BY JENNIFER VANDER KLIPP
We have a joke in our house about the locust descending. It’s whenever four boys sit down for a meal. I haven’t even settled my napkin in my lap and the serving dishes only contain crumbs. The girls and my husband and I sort of sit there in shock, wondering what happened.
But we’ve learned quickly. If you don’t grab your food first—and possibly keep one eye open during the blessing—there won’t be anything left. We’ve even resorted to hiding food in our room. I’ve heard of other folks doing this, so I don’t feel entirely crazy. But if we don’t dole out the chips a few days at a time, there won’t be any left for school lunches. If we don’t hide the Costco-sized cereal boxes in our bedroom closet, there’s no cereal in the house after two days. So now we put cereal in the cupboard on Wednesday and Saturday and there’s no more until the next distribution day.
I don’t know if locust have hygiene issues. But in our house this is the other big issue. Unless we prompt, remind, cajole, and threaten, the boys would never take a shower, brush their teeth, or change their clothes.
Normally I’m a big believer in natural consequences. You forget your lunch, you go hungry for a day kind of thing. So in this case the natural consequence would be that their peers would comment on their smell, the boys wouldn’t like it and would take showers. Apparently their peers don’t bathe either.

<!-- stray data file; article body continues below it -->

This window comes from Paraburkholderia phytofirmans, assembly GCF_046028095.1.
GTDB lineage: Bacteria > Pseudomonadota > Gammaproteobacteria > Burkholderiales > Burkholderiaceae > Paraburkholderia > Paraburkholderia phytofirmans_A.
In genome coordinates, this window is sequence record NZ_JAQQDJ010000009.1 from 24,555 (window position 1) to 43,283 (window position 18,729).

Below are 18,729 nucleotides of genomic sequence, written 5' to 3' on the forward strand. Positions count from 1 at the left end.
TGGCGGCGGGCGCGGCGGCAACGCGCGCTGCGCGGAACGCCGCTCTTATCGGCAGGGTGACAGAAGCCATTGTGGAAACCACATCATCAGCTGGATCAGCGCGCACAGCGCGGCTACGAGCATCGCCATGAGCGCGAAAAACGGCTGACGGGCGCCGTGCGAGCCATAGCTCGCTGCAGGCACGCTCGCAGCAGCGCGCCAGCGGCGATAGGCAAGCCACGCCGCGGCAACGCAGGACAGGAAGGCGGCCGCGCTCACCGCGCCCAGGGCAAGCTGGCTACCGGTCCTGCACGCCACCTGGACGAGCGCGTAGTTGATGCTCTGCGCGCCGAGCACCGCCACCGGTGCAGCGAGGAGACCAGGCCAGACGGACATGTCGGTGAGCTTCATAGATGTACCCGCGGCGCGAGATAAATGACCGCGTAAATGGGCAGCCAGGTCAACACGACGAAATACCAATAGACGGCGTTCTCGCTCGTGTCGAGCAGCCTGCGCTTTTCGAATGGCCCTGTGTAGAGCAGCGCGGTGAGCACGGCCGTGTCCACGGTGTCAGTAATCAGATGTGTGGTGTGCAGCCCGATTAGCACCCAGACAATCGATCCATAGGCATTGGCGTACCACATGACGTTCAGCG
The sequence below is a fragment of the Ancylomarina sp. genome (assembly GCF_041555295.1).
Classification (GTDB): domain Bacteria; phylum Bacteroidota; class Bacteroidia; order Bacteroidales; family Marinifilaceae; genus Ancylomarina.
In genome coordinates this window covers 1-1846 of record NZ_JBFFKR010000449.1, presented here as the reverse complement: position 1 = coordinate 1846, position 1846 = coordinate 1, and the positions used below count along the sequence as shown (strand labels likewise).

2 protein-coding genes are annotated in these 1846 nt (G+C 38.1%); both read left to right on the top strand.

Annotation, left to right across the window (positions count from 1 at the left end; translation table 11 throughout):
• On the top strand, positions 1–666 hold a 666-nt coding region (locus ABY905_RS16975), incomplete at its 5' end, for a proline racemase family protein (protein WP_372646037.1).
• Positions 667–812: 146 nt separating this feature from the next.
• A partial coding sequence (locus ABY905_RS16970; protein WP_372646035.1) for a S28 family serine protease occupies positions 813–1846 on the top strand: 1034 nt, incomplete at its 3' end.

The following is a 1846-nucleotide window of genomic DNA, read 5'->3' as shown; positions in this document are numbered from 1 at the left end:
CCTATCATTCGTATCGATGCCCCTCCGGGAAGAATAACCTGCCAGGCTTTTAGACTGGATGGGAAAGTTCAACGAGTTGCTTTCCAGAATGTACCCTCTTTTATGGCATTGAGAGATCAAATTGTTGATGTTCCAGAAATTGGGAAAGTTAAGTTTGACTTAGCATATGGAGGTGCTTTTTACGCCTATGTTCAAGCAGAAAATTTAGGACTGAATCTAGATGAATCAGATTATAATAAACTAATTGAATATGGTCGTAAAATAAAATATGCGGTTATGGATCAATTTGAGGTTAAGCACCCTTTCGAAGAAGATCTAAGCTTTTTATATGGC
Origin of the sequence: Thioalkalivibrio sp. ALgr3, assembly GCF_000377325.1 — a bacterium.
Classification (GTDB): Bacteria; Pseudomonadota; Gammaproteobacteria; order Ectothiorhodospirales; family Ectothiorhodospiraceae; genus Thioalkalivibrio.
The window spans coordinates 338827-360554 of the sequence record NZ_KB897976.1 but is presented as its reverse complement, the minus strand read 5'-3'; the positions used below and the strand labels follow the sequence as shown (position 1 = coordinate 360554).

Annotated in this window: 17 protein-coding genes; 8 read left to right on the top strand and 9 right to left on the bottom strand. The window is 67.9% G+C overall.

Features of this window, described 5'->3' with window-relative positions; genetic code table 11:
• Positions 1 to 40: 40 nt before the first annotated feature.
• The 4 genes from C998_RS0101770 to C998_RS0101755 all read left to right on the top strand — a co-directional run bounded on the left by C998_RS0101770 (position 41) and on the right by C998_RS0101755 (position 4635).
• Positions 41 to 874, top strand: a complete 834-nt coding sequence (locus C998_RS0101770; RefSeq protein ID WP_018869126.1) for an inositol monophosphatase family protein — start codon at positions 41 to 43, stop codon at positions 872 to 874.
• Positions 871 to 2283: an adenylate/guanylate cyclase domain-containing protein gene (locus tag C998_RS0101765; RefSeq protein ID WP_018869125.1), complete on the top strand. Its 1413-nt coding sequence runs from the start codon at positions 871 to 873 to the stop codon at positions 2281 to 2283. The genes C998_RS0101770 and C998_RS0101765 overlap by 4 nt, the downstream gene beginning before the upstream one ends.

I can’t stand the smell long enough for the natural consequences to take place. This summer we had dirty sheets, dirty clothes, dirty shoes, and dirty boys all confined in the basement. I thought I was going to need a clothespin on my nose every time I went down there to do the laundry. In fact I’ve spent a significant amount of time on Pinterest finding natural, homemade air fresheners that won’t aggravate my allergies. Though I’m willing to risk it if the concoction will battle the smell.
At this stage in their lives, it’s hard to remember them as cute babies or toddlers with kissable cheeks and adorable toes. And on the other end of the spectrum, it’s hard to imagine them maturing enough to become husbands and fathers. But because of—or in spite of—our faithful parenting, they do eventually become less locust-like and more human. They become aware of other people. All of our lessons on serving and responsibility finally take root and produce fruit.
So during the locust years, we keep doing what we’ve been doing: stay on our knees in prayer for wisdom and safety, recognize the uniqueness of each child, and capitalize on the moments to have fun.
And hide your Hershey’s Kisses in your nightstand.